Christmases Away from Home: Pseudo Survival Guide

It was October when I first landed in Taipei. The weeks that followed was a whirlwind of unpacking, class registrations and classes, sightseeing (c/o of our local classmates), homework, learning how to operate the dorm’s electronic equipment (i.e. washing machine and dryer with Chinese instructions) – general madness. I had arrived late for the semester (due to visa processing matters) and had to juggle so many things that it wasn’t until my sister emailed me a picture of our decorated tree back home when I realized it was going to be my first Christmas without family. When I saw that December 25, 2007 was a school day, a rush of melancholy engulfed me. Is it possible to get through the day without falling apart in tears?

Grumpy during ChristmasOddly, I have neither shed a tear nor fallen apart during the last four out of five Christmases I’ve spent away from home. When asked how I was going to spend the “most wonderful time of the year” this year, it occurred to me that I’ve unintentionally created some sort of method on how to not be miserable during the holidays. No, I haven’t turned into an unsentimental hack. I’ve simply found the following quasi-list of ways to get around feelings of loneliness and avoid being completely grumpy.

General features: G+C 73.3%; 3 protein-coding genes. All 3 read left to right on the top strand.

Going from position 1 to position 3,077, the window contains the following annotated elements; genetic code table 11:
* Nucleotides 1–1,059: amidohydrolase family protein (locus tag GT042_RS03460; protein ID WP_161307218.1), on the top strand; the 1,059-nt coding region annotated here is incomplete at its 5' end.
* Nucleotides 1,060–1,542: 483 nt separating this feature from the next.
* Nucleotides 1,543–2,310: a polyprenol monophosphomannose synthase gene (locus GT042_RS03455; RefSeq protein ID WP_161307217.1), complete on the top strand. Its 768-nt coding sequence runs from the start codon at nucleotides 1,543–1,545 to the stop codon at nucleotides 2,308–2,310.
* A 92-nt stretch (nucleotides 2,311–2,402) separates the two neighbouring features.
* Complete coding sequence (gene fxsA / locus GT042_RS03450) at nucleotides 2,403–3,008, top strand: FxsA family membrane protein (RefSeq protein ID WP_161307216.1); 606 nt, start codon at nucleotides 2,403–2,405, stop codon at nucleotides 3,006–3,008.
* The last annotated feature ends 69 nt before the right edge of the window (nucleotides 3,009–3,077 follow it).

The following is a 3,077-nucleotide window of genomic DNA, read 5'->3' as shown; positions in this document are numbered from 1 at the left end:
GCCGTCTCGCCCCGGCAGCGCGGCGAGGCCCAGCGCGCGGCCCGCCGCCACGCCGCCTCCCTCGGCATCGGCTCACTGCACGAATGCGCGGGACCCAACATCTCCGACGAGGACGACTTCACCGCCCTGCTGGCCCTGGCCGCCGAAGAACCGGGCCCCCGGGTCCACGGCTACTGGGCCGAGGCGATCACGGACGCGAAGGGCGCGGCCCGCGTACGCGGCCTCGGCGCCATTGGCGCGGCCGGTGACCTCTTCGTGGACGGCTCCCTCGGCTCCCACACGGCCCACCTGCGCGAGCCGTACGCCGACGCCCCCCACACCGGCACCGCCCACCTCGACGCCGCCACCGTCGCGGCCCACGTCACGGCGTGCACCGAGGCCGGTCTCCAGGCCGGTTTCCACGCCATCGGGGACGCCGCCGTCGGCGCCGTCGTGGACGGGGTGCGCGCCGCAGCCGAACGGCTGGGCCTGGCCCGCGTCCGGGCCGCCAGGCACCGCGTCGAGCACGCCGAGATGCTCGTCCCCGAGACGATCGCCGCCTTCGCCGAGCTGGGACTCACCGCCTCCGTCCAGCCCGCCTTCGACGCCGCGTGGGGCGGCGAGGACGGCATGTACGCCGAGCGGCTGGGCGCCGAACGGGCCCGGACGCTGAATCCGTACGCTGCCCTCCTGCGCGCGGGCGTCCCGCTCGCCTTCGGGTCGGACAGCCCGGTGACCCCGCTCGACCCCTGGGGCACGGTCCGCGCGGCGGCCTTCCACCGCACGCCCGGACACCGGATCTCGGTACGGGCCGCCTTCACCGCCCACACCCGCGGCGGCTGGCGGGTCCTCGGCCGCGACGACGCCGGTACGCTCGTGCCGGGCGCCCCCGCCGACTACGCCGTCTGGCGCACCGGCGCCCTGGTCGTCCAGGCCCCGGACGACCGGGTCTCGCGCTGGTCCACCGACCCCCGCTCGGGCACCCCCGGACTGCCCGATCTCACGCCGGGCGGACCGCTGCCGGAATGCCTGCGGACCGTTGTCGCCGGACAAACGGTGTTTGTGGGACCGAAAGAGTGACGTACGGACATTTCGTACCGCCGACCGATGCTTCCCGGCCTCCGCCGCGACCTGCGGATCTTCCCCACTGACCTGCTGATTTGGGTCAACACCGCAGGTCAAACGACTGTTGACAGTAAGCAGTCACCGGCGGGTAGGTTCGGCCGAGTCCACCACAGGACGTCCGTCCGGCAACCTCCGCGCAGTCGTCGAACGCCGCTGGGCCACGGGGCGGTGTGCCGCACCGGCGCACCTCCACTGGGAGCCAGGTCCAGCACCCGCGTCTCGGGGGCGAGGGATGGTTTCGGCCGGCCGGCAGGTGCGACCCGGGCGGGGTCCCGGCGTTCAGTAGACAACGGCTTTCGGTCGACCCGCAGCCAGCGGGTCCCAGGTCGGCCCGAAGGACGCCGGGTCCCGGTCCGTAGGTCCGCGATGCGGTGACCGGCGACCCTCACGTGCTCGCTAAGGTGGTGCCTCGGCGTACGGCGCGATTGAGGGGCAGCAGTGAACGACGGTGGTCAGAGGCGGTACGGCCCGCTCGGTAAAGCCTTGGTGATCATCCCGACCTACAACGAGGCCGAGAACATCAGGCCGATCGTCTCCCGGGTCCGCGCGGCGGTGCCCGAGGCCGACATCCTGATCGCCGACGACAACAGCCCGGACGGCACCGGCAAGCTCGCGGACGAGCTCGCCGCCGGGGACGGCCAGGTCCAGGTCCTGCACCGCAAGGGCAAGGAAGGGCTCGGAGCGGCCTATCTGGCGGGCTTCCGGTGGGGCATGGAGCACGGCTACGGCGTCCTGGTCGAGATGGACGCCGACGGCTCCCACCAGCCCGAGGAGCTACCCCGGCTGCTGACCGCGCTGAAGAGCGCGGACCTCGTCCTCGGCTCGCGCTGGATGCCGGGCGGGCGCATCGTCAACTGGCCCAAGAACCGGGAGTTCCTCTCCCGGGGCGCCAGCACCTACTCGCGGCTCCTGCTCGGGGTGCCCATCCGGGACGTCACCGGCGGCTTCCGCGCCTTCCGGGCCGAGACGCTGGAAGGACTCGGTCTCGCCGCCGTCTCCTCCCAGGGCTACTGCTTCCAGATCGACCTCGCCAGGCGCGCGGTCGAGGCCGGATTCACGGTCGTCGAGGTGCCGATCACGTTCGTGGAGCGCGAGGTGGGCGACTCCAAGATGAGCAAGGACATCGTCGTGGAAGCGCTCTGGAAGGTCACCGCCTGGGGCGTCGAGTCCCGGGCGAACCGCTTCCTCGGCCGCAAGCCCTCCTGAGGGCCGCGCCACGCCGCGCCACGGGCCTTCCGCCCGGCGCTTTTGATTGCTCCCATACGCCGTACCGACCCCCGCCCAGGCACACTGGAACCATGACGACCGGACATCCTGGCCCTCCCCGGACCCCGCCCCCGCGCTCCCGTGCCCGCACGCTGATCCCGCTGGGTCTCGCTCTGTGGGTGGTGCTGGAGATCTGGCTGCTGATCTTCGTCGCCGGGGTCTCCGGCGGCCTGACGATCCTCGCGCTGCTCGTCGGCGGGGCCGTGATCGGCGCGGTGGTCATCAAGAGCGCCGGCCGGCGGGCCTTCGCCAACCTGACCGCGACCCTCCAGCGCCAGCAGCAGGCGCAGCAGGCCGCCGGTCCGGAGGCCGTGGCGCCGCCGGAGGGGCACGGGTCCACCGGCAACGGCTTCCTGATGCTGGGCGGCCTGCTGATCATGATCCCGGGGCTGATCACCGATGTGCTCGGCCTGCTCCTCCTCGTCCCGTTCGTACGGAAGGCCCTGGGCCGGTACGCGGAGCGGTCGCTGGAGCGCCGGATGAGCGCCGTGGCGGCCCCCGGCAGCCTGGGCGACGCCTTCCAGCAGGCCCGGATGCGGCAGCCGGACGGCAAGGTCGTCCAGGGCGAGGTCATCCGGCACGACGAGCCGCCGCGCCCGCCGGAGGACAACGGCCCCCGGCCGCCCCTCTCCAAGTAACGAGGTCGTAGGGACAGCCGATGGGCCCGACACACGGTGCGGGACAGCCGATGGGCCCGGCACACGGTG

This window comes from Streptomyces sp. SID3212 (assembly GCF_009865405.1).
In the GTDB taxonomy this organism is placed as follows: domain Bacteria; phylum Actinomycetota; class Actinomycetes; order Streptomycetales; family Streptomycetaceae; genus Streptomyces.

Coming to terms with the fact that Christmas is not a big deal in Taiwan allowed me to take a step forward in my cultural experience of the country. Except maybe for a small number of Christians, most people here simply see Christmas as a season of gift-giving*. I had to accept this as part of my current reality. Acceptance made it more bearable.

But then again, one can still go partying with people who celebrate the holiday – who, in this case, were my Filipino classmates and acquaintances. During my first Christmas here, we went to several gatherings organized by various Pinoy** communities based in the city; it was generally fun to just hear/speak a familiar language and to meet new people.

Gym rats

Christmas eve dinner with friends I met at the gym

Having a potluck-style dinner with friends who don’t normally celebrate Christmas – a.k.a. my Taiwanese gym buddies – was the highlight of my second foreign Christmas. We toasted (with green tea) to the occasion and then watched some movies. The ultimate perk of this was there was absolutely no pressure to bring gifts or anything extravagant (Come to think of it, that was probably because we were all broke students).